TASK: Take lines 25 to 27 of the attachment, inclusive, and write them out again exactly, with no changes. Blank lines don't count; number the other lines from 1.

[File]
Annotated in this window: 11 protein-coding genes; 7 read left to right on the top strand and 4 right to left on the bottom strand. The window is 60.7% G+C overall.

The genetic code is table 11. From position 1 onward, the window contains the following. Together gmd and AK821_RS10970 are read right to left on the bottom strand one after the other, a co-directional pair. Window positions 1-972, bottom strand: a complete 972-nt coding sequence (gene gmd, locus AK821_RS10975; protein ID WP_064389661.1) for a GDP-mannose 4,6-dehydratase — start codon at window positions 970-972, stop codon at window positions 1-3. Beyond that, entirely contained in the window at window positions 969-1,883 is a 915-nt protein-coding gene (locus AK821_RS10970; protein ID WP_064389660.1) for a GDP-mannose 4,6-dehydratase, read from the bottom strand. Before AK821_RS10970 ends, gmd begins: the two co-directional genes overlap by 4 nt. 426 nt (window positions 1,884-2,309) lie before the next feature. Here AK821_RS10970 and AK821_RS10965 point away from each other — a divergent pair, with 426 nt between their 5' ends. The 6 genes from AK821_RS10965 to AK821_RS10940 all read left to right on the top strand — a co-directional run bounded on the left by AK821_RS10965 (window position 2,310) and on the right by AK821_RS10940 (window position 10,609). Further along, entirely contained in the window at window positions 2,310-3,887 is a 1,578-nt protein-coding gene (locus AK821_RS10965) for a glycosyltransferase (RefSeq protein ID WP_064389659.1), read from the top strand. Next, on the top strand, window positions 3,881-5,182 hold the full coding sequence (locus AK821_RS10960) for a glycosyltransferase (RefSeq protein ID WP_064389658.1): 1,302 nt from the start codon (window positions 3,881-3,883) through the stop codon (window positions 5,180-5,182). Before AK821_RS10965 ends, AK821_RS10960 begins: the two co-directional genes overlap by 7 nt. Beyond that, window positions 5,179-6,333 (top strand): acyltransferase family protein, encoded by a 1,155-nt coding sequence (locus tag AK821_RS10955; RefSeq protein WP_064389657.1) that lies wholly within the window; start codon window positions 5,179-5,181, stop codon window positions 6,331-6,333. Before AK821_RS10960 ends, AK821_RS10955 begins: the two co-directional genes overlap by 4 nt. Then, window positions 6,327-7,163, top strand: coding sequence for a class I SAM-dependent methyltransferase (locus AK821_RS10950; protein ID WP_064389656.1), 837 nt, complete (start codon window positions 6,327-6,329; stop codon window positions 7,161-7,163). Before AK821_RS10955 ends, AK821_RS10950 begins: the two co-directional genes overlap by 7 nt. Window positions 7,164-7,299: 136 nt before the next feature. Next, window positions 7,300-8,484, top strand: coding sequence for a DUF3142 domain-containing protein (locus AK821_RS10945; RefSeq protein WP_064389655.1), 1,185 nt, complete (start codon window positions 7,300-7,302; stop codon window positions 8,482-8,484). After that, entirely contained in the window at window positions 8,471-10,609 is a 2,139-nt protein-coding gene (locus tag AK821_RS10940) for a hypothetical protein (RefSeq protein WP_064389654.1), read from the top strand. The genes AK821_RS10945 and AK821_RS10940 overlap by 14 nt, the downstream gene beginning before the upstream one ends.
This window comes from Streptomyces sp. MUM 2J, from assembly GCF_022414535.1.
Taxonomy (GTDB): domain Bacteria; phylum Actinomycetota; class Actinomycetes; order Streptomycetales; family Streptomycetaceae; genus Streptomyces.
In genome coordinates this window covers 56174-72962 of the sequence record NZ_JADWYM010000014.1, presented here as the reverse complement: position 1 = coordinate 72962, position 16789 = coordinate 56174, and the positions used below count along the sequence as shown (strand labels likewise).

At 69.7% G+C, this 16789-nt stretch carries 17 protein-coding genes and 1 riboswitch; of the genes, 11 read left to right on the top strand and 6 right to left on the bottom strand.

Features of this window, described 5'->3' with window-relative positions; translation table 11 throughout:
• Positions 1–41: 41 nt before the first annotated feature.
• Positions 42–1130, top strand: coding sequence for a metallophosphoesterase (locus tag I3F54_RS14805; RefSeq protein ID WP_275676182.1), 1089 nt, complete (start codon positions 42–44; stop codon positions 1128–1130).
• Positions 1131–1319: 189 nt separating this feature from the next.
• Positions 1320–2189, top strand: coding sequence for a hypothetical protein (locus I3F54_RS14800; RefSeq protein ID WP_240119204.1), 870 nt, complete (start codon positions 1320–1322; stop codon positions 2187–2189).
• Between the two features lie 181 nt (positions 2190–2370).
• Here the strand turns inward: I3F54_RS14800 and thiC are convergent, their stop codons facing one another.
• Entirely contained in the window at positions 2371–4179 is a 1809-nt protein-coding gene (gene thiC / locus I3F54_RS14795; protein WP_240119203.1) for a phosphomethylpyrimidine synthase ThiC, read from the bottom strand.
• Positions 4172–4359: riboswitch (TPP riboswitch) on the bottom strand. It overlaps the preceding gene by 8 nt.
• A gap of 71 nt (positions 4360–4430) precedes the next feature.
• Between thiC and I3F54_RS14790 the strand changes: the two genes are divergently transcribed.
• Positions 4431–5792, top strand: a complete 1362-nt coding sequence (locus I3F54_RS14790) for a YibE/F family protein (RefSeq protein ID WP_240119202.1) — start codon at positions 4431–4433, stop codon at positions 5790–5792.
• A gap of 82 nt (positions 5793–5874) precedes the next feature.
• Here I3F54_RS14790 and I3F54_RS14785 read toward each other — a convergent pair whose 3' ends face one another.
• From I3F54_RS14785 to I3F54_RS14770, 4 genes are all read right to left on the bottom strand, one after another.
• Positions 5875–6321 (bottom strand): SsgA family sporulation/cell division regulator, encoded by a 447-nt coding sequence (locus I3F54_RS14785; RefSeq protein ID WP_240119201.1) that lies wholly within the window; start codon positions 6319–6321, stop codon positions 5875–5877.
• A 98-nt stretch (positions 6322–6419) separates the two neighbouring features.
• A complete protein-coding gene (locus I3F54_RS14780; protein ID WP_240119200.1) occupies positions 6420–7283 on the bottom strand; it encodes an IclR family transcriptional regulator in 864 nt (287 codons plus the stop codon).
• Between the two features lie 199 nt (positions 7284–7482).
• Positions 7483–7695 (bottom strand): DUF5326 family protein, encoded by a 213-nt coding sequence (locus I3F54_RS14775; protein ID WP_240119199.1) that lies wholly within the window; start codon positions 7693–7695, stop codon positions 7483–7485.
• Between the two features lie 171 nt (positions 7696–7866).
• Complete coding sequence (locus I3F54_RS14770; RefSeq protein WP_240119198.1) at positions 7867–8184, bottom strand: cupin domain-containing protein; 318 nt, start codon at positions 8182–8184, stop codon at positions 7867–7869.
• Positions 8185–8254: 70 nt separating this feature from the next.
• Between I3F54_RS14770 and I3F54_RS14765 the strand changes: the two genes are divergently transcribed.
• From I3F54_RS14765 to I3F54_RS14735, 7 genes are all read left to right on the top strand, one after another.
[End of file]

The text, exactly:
• Between the two features lie 199 nt (positions 7284–7482).
• Positions 7483–7695 (bottom strand): DUF5326 family protein, encoded by a 213-nt coding sequence (locus I3F54_RS14775; protein ID WP_240119199.1) that lies wholly within the window; start codon positions 7693–7695, stop codon positions 7483–7485.
• Between the two features lie 171 nt (positions 7696–7866).